On one side of the river is a ranch once owned by Eugene Robertson, who came in the gold rush around 1860, and stayed on as a homesteader. On the other side is a Shuswap community that has its own tangled history with the river–and the whites. At the heart of the novel are Hannah and Brandon Robertson, teenagers who have been raised by their grandfather after they lost their mother. As the novel opens, the river is dying, its flow reduced to a trickle, and Hannah is carrying salmon past the choke point to the spawning grounds while her childhood best friend, Alex, leads a Native protest against the development further threatening the river. When drowning nearly claims the lives of both Hannah’s grandfather and her little brother, their world is thrown into chaos. Hannah, Alex, and most especially Brandon come to doubt their own reality as they are pulled deep into Brandon’s numinous visions, which summon the myths of Shuswap culture and tragic family stories of the past.
The novel hovers beautifully in the fluid boundary between past and present, between the ordinary world and the world of the spirit, all disordered by the human and environmental crises that have knit the white and Native worlds together in love, and hate, and tragedy for 150 years. Can Hannah and her brother, and Alex, find a way forward that will neither destroy the river nor themselves?
After several years of drifting between school and go-nowhere jobs, a young man is drawn back into the big city of his youth. The magnet is his beloved older sister, Grace: always smart and charismatic even when she was rebelling, and always his hero. Now she is a promising graduate student in psychophysics and the centre of a group of friends who take “Little Brother” into their fold, where he finds camaraderie, romance, and even a decent job.
But it soon becomes clear that things are not well with Grace. Always acerbic, she now veers into sudden rages that are increasingly directed at her adoring boyfriend, John, who is also her fellow researcher. When Grace disappears, and John shortly thereafter, the narrator makes an astonishing discovery in their apartment: a box big enough to crawl inside, a lab rat, and a note that says This is the only way back for us. Soon he embarks on a mission to discover the truth, a pursuit that forces him to question time and space itself, and ultimately toward a perilous confrontation at the very limits of imagination.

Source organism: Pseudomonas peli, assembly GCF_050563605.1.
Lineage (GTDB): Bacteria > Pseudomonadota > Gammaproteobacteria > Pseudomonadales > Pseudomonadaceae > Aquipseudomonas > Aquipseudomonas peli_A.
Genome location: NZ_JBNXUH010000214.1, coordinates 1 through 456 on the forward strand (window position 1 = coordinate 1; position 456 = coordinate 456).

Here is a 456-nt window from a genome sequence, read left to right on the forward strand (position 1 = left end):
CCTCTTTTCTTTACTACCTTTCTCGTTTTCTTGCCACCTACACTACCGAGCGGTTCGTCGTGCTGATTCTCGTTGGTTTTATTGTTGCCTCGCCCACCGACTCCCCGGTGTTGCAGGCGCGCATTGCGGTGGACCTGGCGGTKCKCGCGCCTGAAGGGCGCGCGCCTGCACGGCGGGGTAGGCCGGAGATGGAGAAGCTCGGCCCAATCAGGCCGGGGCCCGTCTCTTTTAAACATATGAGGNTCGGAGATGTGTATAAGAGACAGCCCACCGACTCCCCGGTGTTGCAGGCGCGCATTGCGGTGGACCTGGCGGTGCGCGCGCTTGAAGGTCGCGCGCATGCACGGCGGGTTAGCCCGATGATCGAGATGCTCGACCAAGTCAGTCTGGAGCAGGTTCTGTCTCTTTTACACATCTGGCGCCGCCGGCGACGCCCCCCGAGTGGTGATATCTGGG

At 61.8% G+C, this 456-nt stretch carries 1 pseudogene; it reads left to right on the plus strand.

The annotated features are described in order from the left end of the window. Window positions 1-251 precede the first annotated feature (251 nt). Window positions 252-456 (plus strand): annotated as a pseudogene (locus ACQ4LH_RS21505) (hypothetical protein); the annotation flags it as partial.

This kinetic novel catapults the classic noir plot of a woman gone missing into the 21st century city, where so-called reality crashes into speculative science in a novel reminiscent of Danielewski’s House of Leaves. Three Years with the Rat is simultaneously a mind-twisting mystery that plays with the very nature of time and the story of a young man who must face the dangerously destructive forces we all carry within ourselves.
God asked Abraham to sacrifice his beloved son Isaac, and Abraham replied obediently, “Here I am.”
This is the story of a fracturing family in a moment of crisis. Over the course of three weeks in present-day Washington, D.C., three sons watch their parents’ marriage falter and their family home fall apart. Meanwhile, a large catastrophe is engulfing another part of the world: a massive earthquake devastates the Middle East, sparking a pan-Arab invasion of Israel. With global upheaval in the background and domestic collapse in the foreground, Jonathan Safran Foer asks us: What is the true meaning of home? Can one man ever reconcile the conflicting duties of his many roles– husband, father, son? And how much of life can a person ultimately bear?
New from the bestselling author of Atonement and The Children Act